Creating a community of researchers: Fostering global collaboration for doctoral prepared nurses and nursing students

Manka Nkimbeng, Joycelyn Cudjoe, Hae Ra Han, Tamar Rodney

Research output: Contribution to journalArticlepeer-review

Abstract

Background: Few publications have explored the role that professional organizations play in facilitating global partnerships; particularly regarding research and educational collaboration between doctoral prepared nurses and students residing in low- and middle-income countries with those from high-income countries. Objective: To describe a pilot Spotlight Project which was developed to foster communication and collaboration among global doctoral prepared nurses and nursing students within an international nursing organization. Methods: Twenty-seven members were identified and sent requests to complete the spotlight form created for this project. This form gave potential participants the option to do a 250 to 350-word write-up or develop a video describing their current research/educational initiatives, achievements, short and long -term goals. Results: Eight of the 27 spotlight requests were returned. Information was received from one recent graduate and 7 faculty members. It included descriptions of motivation to pursue doctoral education, future aspirations, and academic and career accomplishments. Discussion: The Spotlight Project could serve as an avenue for nursing students, researchers, and nursing schools; especially those from low- and middle-income countries that typically have limited funding and access to conferences and other professional opportunities to disseminate information about current projects, and a means of celebrating achievements of organization's members. This is also a potential avenue for international research and education collaboration between students and institutions.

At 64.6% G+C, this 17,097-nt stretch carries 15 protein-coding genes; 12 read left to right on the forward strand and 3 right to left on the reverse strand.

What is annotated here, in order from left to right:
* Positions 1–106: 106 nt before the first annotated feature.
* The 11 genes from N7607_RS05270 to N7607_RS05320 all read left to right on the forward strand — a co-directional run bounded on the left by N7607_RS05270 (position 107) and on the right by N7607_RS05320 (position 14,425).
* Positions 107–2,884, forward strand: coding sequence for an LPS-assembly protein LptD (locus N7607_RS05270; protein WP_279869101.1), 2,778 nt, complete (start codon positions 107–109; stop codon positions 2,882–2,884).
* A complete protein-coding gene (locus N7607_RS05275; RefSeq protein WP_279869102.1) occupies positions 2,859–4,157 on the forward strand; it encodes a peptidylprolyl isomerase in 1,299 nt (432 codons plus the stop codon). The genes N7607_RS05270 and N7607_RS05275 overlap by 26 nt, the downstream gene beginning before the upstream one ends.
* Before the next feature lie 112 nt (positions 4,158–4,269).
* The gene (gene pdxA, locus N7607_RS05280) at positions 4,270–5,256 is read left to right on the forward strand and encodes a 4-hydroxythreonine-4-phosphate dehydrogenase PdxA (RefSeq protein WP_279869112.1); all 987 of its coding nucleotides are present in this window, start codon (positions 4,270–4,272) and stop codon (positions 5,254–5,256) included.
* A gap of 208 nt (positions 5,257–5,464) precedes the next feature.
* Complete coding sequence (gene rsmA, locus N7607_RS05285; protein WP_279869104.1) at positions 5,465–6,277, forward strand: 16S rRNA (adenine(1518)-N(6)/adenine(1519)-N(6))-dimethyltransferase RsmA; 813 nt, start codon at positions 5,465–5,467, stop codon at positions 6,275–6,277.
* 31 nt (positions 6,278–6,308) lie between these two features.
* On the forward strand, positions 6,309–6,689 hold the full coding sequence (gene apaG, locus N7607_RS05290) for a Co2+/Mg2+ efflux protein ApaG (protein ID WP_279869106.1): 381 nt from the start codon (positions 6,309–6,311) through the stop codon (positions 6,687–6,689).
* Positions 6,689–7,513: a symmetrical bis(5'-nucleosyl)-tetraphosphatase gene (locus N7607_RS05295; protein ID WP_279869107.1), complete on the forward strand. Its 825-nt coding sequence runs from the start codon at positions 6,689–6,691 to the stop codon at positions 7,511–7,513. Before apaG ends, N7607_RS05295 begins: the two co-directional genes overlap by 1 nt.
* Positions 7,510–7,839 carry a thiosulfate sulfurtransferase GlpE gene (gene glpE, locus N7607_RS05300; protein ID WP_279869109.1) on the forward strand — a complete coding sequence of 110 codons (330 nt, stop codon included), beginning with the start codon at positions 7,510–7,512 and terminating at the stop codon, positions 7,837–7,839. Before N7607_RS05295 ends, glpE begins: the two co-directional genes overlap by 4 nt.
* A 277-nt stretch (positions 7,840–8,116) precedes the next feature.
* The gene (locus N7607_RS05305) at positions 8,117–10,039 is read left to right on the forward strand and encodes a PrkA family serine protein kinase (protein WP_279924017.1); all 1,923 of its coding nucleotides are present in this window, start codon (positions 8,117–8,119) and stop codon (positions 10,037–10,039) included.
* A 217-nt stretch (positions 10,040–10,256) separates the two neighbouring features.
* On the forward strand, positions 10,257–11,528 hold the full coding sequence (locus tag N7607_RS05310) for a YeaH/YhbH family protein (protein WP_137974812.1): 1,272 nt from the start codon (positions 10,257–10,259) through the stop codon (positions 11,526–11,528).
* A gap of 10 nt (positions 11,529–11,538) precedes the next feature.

Original languageEnglish (US)
Pages (from-to)354-358
Number of pages5
JournalJournal of Professional Nursing
Volume37
Issue number2
DOIs
StatePublished - Apr 20 2021

Bibliographical note

Funding Information:
This article was prepared as part of the work of the Nurse Faculty for the Future program, which was funded by the Maryland Higher Education Commission (NSP-II-17-107).Manka Nkimbeng was supported by grants from the Robert Wood Johnson Foundation Health Policy Research Scholar program; National Institute on Aging (NIA# 1F31AG057166-01). Joycelyn Cudjoe was supported by a grant from the National Cancer Institute (NCI 1F31 CA221096-01) and a scholarship from the Sigma Theta Tau International Nursing Organization-Nu Beta Chapter. Both authors (Manka Nkimbeng and Joycelyn Cudjoe) were also supported by grants from and Johns Hopkins Institute for Clinical and Translational Research (ICTR) which is funded in part by grant number TL1 TR001078 from the National Center for Advancing Translational Sciences (NCATS) a component of the National Institute of Health (NIH), and NIH Roadmap for Medical Research. The content of this article is solely the responsibility of the authors and does not necessarily represent the views of The Johns Hopkins ICTR, NCATS or NIH.

Publisher Copyright:
© 2020 Elsevier Inc.

Keywords

  • Global education
  • Global nursing
  • Global research
  • International collaboration

PubMed: MeSH publication types

  • Journal Article

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